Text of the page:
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  • cyndi beaty
  • 12 05 2015


Very entertaining! Love the book and the narrator! Would highly recommend to cat and mystery lovers.

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  • Keith T.
  • 13 12 2013

An unusual approach to a Mystery Novel that Works

This is the third Joe Grey Mystery that I have read and so far it is my favorite. As the series develops, it just gets better. You have to suspend reality for it to really work for you, but after hearing many other mystery stories, it is refreshing to listen to something that looks at things from a different angle. It is a light mystery that is performed well and has a good plot development. My wife is an audiobook narrator and I know how difficult it is to do a good job. This narrator hits the sweet spot with a natural rendition of the characters.

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  • Ms. Marjorie Dawson
  • 17 03 2013

Another Joe Grey delight

Would you consider the audio edition of Cat Raise the Dead to be better than the print version?

Heck no! It's just different. The reader brings each character to life with a light touch and lets the story tell itself. A good book "read" to you is always a pleasure. Anyway, if you want to read the paperback version you just grab your copy instead!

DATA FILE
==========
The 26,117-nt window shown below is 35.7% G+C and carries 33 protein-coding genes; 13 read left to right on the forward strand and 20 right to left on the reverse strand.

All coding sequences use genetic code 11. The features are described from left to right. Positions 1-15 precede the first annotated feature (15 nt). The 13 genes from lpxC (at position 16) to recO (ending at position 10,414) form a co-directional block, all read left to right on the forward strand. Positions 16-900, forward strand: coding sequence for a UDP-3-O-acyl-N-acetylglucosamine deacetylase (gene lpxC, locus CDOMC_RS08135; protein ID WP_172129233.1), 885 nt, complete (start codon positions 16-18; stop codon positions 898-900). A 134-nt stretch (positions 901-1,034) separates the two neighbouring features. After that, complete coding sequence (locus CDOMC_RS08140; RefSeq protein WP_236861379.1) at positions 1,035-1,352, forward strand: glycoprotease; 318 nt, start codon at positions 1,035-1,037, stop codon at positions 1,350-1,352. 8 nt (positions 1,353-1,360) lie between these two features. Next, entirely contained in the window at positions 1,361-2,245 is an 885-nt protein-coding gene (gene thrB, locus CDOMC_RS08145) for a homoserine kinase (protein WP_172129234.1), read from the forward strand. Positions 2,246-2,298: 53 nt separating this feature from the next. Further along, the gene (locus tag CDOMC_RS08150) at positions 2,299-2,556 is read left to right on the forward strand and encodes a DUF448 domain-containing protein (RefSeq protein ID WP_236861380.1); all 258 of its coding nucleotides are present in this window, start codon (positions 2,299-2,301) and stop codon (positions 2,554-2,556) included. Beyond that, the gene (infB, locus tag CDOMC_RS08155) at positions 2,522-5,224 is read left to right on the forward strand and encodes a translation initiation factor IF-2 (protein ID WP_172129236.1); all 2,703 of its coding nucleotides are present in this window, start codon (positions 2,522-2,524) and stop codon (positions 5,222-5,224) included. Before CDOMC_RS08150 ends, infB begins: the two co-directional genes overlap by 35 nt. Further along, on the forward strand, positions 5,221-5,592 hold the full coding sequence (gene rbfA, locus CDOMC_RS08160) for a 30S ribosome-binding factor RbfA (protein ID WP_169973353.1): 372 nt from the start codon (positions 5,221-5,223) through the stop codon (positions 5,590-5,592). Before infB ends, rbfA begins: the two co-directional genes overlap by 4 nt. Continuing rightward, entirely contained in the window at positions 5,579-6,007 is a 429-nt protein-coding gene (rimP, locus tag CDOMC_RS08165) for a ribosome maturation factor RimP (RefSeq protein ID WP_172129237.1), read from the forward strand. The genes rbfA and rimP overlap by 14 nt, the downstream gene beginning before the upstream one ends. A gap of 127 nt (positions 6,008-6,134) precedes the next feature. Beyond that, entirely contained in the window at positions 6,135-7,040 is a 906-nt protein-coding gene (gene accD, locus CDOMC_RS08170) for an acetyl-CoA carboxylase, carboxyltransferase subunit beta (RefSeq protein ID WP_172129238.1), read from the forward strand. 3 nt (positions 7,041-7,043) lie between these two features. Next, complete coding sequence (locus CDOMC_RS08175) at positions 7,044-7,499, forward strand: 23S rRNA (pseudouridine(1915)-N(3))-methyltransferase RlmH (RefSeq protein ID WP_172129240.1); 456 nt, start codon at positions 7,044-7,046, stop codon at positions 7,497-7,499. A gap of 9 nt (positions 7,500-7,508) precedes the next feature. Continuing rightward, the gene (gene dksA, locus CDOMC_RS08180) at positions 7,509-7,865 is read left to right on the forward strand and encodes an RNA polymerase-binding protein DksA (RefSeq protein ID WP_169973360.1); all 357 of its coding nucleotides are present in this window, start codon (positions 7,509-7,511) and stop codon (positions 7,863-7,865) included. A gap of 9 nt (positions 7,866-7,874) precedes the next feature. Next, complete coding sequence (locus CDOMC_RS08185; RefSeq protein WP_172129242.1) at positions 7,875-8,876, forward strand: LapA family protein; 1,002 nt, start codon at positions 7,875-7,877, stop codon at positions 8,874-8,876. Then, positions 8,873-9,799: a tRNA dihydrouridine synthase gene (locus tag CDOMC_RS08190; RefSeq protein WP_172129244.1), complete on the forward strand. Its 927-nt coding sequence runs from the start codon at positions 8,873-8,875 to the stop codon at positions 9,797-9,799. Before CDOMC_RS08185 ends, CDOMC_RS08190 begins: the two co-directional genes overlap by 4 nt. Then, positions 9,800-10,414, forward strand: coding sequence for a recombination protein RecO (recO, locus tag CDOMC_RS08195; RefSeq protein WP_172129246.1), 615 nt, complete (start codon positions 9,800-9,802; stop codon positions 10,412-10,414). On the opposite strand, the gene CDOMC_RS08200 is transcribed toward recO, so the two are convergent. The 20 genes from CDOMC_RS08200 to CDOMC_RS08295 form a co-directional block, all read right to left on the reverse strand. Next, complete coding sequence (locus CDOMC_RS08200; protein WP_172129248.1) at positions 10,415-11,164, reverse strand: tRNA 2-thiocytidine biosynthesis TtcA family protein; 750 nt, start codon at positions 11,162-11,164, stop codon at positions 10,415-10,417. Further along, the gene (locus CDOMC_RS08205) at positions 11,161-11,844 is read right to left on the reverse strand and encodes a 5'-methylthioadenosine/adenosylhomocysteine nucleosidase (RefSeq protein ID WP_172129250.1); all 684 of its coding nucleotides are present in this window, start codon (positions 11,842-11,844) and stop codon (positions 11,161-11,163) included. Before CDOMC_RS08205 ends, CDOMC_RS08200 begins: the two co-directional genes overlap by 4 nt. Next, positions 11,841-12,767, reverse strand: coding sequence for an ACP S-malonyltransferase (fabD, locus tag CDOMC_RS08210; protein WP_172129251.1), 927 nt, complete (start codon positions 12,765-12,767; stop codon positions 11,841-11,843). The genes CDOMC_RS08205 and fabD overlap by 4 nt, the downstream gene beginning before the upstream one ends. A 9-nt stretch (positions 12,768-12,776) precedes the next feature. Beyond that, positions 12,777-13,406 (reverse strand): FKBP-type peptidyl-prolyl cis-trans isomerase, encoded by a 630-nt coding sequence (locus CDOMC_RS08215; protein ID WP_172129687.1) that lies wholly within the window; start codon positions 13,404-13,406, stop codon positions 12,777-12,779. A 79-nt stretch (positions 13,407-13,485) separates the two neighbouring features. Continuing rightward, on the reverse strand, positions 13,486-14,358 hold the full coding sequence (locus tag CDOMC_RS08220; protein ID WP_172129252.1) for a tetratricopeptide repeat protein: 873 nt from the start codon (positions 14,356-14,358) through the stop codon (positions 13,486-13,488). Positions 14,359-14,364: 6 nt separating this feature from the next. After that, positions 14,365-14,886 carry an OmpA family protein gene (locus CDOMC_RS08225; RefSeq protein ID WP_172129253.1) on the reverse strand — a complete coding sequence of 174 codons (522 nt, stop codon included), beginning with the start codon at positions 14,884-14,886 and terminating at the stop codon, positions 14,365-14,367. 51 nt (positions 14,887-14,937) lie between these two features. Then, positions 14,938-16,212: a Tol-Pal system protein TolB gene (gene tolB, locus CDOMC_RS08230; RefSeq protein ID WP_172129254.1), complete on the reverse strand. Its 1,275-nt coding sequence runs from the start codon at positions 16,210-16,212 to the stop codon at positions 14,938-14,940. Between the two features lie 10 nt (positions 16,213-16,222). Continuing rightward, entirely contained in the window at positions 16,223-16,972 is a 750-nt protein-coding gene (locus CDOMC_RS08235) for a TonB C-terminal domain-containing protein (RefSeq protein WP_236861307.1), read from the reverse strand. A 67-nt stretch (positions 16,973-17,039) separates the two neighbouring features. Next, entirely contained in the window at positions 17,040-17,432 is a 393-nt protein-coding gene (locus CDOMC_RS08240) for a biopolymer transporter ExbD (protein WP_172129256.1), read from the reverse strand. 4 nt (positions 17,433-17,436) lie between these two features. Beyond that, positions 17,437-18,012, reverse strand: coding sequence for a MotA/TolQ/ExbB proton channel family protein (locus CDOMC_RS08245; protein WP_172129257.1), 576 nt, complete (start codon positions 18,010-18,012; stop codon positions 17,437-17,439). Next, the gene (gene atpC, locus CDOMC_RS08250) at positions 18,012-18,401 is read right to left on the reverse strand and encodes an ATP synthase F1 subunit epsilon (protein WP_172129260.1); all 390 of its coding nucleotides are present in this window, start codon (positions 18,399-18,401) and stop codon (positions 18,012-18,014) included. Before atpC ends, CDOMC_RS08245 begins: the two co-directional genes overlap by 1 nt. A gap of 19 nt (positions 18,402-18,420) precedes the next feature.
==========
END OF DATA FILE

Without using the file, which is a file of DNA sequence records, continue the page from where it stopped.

Who was your favorite character and why?

All of the cat characters are a real pleasure - my heart belongs to Dulcie though! The author knows her cats and as long as you don't freak out about talking cats the book characters are all a real pleasure.

What does Susan Boyce bring to the story that you wouldn’t experience if you just read the book?

The pleasure of a good voice reading my favourite books. Her light touch and restrained delivery mean I can enjoy the book knowing I will hear the story and enjoy it, no 'over the top' weird voices just subtle characterisations that indicate the person or cat, and the confidence a good story teller brings to the job.

Was this a book you wanted to listen to all in one sitting?

Every Joe Grey book is! When I finish I can always listen again!

Any additional comments?

It is great to see the Joe Grey books published on audio at last. I have read all the books and greatly enjoy 'hearing' them again. The reader is first rate and this fan is very happy. Thank you Audible and Susan Boyce (reader)